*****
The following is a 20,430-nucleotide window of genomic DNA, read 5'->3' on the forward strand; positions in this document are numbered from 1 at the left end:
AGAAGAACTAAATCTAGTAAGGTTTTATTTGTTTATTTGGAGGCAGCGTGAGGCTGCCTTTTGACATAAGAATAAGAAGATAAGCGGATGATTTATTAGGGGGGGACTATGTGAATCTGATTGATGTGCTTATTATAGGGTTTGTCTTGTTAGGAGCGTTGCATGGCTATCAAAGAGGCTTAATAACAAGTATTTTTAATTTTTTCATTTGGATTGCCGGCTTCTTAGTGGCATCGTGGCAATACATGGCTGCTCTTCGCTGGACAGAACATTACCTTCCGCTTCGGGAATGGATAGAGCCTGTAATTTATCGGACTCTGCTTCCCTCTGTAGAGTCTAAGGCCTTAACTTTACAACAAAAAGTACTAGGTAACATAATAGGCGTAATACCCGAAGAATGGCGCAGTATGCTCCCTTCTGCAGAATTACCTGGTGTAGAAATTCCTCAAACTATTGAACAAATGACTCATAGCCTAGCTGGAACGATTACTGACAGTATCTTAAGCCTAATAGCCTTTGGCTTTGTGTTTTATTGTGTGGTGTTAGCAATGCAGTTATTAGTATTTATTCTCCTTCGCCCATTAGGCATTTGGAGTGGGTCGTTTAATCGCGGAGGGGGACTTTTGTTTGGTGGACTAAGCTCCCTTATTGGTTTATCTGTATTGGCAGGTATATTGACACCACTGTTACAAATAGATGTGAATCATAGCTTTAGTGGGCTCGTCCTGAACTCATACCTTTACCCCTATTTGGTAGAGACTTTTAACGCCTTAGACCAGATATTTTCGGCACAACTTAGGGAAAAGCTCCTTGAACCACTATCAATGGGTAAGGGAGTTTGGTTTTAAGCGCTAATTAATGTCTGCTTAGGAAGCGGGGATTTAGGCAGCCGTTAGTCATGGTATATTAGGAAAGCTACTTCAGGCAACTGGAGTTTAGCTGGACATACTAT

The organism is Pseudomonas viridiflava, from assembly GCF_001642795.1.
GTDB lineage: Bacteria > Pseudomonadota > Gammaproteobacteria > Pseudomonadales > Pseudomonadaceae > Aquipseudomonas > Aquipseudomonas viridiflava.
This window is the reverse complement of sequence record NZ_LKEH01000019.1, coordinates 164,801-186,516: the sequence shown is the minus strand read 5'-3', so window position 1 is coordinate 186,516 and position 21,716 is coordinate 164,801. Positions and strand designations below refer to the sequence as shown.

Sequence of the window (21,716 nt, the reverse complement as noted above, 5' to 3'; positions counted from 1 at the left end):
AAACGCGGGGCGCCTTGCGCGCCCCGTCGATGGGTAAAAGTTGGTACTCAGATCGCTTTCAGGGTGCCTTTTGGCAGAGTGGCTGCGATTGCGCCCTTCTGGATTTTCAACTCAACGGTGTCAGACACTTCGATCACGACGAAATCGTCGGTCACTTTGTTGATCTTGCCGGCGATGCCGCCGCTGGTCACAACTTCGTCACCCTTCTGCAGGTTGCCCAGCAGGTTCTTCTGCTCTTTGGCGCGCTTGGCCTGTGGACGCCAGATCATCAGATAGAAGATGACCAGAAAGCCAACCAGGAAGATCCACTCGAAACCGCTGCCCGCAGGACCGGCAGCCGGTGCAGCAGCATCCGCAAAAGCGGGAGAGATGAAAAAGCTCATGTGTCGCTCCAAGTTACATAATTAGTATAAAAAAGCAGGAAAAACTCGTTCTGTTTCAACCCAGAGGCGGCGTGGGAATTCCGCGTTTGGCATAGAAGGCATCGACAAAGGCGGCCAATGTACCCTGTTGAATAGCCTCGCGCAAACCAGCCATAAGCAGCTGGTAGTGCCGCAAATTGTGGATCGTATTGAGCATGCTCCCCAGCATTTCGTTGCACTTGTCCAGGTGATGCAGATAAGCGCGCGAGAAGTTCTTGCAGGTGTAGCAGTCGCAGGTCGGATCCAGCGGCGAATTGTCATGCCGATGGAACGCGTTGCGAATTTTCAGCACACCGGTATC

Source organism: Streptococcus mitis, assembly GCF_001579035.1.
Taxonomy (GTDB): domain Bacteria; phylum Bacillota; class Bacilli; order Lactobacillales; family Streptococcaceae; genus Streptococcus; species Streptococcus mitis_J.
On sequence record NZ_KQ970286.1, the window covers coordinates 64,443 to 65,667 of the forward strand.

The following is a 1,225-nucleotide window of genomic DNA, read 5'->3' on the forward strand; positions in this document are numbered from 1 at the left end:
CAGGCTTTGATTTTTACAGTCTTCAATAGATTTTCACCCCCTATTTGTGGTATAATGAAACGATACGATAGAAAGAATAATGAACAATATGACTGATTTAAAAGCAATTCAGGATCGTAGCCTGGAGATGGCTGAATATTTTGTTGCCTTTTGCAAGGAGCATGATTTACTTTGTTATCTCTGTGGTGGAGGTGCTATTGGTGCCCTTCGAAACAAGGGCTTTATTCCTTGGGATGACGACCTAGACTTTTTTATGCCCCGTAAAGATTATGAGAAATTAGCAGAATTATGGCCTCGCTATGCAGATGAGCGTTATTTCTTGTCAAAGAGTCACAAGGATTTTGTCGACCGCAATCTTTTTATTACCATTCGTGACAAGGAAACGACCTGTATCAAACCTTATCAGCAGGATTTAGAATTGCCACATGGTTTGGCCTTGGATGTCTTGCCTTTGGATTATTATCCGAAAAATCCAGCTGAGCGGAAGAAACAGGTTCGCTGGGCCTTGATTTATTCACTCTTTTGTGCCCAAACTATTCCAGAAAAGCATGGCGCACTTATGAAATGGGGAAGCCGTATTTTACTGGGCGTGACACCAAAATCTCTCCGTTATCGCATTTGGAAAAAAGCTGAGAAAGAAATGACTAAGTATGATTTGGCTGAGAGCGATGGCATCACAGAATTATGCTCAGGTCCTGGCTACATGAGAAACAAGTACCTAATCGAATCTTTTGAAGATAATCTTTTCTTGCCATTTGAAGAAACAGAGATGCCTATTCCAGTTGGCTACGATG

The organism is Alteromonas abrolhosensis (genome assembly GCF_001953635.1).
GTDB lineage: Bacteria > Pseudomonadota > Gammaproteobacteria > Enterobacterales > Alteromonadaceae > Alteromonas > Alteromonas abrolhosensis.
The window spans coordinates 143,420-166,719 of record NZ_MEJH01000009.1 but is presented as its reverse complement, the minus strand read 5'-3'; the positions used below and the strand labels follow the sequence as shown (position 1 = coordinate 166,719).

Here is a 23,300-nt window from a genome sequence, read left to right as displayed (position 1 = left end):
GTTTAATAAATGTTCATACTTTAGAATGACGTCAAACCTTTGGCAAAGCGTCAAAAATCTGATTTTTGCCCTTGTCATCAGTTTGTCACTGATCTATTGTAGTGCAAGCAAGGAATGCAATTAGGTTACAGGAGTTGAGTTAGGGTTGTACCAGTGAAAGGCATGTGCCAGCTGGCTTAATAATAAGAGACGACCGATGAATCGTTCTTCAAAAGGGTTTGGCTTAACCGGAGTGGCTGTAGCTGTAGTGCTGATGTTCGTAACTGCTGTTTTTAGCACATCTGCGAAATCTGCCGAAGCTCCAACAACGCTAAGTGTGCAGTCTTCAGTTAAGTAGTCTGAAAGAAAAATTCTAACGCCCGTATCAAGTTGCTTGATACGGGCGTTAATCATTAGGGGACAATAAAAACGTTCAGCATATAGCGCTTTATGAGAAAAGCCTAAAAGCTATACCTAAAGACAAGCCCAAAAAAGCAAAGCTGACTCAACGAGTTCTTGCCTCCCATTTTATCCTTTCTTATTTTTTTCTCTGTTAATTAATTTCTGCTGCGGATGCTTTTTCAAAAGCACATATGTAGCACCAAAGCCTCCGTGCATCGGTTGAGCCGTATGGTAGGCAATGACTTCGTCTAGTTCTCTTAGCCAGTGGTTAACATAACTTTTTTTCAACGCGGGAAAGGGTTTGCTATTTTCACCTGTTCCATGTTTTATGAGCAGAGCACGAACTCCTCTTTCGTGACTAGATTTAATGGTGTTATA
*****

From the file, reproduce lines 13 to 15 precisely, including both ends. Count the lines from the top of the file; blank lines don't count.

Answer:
The organism is Alteromonas abrolhosensis (genome assembly GCF_001953635.1).
GTDB lineage: Bacteria > Pseudomonadota > Gammaproteobacteria > Enterobacterales > Alteromonadaceae > Alteromonas > Alteromonas abrolhosensis.
The window spans coordinates 143,420-166,719 of record NZ_MEJH01000009.1 but is presented as its reverse complement, the minus strand read 5'-3'; the positions used below and the strand labels follow the sequence as shown (position 1 = coordinate 166,719).